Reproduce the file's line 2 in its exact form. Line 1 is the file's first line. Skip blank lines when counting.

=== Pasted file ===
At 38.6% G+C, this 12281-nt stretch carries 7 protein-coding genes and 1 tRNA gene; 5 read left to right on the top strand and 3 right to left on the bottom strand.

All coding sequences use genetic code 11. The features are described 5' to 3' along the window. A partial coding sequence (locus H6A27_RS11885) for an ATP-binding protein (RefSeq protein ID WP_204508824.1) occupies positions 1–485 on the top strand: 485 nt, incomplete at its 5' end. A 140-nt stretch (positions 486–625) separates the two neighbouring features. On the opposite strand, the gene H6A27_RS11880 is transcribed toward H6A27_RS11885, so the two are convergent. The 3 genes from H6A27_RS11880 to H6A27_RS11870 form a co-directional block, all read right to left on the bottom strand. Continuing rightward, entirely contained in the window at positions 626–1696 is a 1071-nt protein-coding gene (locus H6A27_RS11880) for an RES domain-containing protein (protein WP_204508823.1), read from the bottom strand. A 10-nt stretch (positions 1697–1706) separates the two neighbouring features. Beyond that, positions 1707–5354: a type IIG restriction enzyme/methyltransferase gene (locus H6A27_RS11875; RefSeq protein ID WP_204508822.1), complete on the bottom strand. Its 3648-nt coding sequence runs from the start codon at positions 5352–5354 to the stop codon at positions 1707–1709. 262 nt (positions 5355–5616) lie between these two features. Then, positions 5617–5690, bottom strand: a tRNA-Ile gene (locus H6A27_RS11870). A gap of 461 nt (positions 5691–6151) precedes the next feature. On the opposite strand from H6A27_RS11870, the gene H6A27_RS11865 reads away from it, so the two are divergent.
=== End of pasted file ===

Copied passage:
All coding sequences use genetic code 11. The features are described 5' to 3' along the window. A partial coding sequence (locus H6A27_RS11885) for an ATP-binding protein (RefSeq protein ID WP_204508824.1) occupies positions 1–485 on the top strand: 485 nt, incomplete at its 5' end. A 140-nt stretch (positions 486–625) separates the two neighbouring features. On the opposite strand, the gene H6A27_RS11880 is transcribed toward H6A27_RS11885, so the two are convergent. The 3 genes from H6A27_RS11880 to H6A27_RS11870 form a co-directional block, all read right to left on the bottom strand. Continuing rightward, entirely contained in the window at positions 626–1696 is a 1071-nt protein-coding gene (locus H6A27_RS11880) for an RES domain-containing protein (protein WP_204508823.1), read from the bottom strand. A 10-nt stretch (positions 1697–1706) separates the two neighbouring features. Beyond that, positions 1707–5354: a type IIG restriction enzyme/methyltransferase gene (locus H6A27_RS11875; RefSeq protein ID WP_204508822.1), complete on the bottom strand. Its 3648-nt coding sequence runs from the start codon at positions 5352–5354 to the stop codon at positions 1707–1709. 262 nt (positions 5355–5616) lie between these two features. Then, positions 5617–5690, bottom strand: a tRNA-Ile gene (locus H6A27_RS11870). A gap of 461 nt (positions 5691–6151) precedes the next feature. On the opposite strand from H6A27_RS11870, the gene H6A27_RS11865 reads away from it, so the two are divergent.